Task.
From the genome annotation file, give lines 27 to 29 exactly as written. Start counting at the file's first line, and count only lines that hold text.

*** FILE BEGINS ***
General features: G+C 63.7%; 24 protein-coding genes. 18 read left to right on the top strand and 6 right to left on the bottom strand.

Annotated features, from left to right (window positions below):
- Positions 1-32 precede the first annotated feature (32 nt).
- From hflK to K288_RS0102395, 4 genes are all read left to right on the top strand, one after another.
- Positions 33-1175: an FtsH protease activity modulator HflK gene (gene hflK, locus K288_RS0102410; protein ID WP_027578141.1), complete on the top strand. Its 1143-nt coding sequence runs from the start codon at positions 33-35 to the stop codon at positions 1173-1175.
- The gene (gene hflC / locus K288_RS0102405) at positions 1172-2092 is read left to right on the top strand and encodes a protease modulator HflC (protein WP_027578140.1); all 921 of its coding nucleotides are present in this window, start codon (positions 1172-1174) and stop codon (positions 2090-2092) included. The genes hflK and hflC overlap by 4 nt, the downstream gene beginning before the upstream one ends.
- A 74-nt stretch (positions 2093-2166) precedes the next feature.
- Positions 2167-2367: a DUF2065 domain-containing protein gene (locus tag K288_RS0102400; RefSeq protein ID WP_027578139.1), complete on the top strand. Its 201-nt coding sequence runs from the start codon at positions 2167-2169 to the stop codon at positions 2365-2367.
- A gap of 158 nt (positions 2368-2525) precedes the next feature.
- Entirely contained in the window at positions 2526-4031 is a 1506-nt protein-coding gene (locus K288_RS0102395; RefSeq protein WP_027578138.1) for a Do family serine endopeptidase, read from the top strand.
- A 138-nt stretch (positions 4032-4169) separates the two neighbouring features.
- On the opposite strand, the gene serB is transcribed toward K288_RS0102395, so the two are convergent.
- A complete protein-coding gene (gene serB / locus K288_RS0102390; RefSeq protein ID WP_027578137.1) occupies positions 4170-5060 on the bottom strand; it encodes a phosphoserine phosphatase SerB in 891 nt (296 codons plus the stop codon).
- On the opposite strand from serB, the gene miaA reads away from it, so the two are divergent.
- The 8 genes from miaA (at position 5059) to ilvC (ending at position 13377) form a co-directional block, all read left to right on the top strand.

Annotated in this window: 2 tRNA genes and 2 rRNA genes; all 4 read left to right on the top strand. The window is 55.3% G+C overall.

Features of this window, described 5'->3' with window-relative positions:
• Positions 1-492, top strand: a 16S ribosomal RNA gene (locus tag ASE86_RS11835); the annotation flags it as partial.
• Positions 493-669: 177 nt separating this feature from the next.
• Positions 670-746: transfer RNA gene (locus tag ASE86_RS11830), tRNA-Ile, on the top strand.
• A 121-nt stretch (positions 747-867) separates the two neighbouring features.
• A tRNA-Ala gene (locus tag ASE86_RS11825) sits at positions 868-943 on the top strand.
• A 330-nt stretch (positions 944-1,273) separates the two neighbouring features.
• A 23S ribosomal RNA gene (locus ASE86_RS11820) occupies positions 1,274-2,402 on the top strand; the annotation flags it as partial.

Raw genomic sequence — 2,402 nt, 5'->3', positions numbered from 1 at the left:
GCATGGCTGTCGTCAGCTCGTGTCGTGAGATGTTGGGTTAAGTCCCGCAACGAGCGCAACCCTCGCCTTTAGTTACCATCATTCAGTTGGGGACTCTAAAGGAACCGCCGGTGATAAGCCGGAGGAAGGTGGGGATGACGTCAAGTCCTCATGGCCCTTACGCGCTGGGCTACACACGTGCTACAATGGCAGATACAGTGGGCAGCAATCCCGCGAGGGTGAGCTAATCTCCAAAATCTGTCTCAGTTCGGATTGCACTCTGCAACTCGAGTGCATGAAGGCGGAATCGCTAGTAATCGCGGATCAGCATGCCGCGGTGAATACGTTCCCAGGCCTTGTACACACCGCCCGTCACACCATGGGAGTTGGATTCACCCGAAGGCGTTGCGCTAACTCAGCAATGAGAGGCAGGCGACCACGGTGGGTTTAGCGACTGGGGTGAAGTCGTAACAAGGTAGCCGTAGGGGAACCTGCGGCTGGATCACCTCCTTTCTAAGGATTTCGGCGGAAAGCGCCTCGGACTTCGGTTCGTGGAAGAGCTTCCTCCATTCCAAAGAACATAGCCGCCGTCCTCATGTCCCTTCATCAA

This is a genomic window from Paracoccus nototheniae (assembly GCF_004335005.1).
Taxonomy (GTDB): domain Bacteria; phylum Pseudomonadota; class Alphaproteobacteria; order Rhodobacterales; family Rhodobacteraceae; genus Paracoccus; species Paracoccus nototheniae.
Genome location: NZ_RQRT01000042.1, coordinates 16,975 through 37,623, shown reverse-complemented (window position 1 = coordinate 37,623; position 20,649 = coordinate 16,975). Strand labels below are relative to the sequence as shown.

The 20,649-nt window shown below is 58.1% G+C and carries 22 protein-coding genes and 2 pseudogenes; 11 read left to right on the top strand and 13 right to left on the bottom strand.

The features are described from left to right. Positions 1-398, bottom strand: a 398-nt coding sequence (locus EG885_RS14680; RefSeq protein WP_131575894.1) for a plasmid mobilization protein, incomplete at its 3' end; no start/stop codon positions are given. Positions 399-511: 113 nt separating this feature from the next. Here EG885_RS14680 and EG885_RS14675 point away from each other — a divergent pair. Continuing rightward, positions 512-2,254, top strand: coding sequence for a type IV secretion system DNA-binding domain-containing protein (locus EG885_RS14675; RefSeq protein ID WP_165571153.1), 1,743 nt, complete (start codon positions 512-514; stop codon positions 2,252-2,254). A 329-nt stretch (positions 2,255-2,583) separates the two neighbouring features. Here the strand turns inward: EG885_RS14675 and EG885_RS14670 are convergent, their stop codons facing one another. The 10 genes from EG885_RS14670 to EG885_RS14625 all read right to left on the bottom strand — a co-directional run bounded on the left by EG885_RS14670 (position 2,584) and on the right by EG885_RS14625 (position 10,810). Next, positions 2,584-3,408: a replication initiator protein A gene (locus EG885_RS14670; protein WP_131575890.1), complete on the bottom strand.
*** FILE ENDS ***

This is a genomic window from Paracoccus nototheniae (assembly GCF_004335005.1).
Taxonomy (GTDB): domain Bacteria; phylum Pseudomonadota; class Alphaproteobacteria; order Rhodobacterales; family Rhodobacteraceae; genus Paracoccus; species Paracoccus nototheniae.
Genome location: NZ_RQRT01000042.1, coordinates 16,975 through 37,623, shown reverse-complemented (window position 1 = coordinate 37,623; position 20,649 = coordinate 16,975). Strand labels below are relative to the sequence as shown.